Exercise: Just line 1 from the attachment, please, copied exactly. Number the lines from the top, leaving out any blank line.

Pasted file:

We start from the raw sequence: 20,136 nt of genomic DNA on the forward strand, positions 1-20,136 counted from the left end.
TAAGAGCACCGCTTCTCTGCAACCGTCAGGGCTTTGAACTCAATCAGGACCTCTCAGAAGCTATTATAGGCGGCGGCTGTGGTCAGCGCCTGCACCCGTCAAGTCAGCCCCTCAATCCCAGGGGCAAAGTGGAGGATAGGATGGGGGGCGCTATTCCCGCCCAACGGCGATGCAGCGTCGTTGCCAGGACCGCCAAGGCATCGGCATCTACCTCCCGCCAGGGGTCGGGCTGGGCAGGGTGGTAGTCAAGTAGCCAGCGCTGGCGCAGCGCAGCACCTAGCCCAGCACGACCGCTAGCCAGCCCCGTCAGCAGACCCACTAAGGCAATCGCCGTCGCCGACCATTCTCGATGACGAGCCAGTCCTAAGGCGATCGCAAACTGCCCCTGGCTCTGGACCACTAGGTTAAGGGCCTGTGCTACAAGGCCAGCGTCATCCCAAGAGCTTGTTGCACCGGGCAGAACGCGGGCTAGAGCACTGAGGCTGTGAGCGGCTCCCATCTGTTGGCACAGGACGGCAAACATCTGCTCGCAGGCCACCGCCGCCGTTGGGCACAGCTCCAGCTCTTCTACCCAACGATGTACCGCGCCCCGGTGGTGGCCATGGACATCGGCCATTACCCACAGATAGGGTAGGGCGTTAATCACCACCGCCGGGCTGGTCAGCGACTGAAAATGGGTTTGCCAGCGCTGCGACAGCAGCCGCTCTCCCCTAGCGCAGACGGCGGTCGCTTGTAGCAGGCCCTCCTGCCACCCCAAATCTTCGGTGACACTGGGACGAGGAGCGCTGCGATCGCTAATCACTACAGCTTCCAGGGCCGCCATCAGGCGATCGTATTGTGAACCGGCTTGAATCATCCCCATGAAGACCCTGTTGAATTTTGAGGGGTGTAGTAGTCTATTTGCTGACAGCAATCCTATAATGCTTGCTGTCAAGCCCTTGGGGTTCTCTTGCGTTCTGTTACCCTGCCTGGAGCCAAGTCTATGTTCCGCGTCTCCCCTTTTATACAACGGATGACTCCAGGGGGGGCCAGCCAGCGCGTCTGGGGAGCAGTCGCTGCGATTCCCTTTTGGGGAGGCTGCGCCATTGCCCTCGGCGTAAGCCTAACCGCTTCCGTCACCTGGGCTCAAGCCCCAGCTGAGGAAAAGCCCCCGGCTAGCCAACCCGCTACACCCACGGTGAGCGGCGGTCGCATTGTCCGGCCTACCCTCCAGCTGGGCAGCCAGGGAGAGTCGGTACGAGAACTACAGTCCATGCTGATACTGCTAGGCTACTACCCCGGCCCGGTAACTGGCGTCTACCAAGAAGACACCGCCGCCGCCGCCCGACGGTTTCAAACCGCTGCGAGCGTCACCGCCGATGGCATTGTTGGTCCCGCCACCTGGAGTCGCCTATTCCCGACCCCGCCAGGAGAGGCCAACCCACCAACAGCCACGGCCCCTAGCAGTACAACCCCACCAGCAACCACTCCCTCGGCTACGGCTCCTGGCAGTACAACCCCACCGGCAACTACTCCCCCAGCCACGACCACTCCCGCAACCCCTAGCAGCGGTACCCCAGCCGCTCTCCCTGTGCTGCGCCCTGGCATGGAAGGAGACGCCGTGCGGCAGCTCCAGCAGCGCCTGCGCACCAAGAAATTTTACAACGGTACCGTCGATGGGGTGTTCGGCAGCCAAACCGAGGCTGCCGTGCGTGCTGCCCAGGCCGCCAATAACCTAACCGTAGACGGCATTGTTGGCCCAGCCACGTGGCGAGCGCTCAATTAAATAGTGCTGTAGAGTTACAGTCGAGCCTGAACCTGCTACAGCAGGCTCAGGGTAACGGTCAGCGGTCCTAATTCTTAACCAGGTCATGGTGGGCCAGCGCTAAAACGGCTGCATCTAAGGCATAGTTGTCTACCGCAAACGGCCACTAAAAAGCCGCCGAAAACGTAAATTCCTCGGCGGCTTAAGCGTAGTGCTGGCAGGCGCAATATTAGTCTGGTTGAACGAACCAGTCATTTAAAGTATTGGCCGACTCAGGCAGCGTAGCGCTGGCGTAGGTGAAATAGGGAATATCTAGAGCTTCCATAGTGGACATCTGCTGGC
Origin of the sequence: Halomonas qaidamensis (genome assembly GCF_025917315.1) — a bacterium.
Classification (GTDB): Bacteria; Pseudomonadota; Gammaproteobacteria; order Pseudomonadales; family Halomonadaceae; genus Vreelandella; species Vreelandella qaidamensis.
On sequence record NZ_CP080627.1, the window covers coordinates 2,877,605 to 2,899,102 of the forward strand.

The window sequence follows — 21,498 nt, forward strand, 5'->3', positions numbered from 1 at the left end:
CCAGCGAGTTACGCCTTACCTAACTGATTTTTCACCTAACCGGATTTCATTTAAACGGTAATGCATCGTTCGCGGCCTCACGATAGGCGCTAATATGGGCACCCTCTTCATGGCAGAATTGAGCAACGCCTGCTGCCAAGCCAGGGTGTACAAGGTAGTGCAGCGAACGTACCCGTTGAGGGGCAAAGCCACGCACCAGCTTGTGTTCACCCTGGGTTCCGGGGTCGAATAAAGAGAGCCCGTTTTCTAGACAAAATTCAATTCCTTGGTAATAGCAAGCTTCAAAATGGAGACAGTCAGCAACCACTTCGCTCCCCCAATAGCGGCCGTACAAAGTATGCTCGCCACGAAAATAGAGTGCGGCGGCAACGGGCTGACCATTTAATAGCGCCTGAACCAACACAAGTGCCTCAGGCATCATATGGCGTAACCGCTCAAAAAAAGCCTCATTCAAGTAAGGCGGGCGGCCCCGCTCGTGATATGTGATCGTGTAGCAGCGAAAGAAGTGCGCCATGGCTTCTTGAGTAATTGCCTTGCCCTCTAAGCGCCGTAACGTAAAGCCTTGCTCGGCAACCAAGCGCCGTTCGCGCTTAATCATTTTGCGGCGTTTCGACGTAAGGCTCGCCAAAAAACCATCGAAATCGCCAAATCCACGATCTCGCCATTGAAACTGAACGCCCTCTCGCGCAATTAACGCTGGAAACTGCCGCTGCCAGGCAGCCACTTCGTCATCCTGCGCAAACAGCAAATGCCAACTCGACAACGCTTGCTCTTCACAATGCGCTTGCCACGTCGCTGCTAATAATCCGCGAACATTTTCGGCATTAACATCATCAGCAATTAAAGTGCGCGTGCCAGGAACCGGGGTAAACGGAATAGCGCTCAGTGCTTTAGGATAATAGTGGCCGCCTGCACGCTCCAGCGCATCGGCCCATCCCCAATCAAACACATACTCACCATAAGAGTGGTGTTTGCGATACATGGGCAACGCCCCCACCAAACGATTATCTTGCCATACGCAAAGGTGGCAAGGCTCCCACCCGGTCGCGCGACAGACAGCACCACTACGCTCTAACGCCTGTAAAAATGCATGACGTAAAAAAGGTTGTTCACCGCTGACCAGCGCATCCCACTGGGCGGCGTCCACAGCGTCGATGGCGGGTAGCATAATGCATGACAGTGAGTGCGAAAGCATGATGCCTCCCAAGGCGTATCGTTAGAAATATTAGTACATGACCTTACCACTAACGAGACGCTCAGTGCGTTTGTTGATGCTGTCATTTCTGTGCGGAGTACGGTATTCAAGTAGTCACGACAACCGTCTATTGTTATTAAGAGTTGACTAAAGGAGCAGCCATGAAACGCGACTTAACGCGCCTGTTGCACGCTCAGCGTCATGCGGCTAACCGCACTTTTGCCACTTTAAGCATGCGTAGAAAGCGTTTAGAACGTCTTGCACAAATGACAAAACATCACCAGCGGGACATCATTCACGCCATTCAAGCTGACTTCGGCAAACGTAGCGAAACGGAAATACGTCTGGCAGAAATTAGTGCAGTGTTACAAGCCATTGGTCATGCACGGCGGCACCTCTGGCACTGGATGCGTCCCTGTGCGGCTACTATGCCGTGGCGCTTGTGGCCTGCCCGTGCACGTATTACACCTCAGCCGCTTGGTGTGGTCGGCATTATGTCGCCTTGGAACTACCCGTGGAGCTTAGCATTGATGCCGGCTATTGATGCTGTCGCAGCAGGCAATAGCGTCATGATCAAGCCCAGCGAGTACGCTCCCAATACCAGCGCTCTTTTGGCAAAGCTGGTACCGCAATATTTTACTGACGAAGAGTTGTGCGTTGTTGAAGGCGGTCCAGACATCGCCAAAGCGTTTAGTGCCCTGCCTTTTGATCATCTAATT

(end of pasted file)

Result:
We start from the raw sequence: 20,136 nt of genomic DNA on the forward strand, positions 1-20,136 counted from the left end.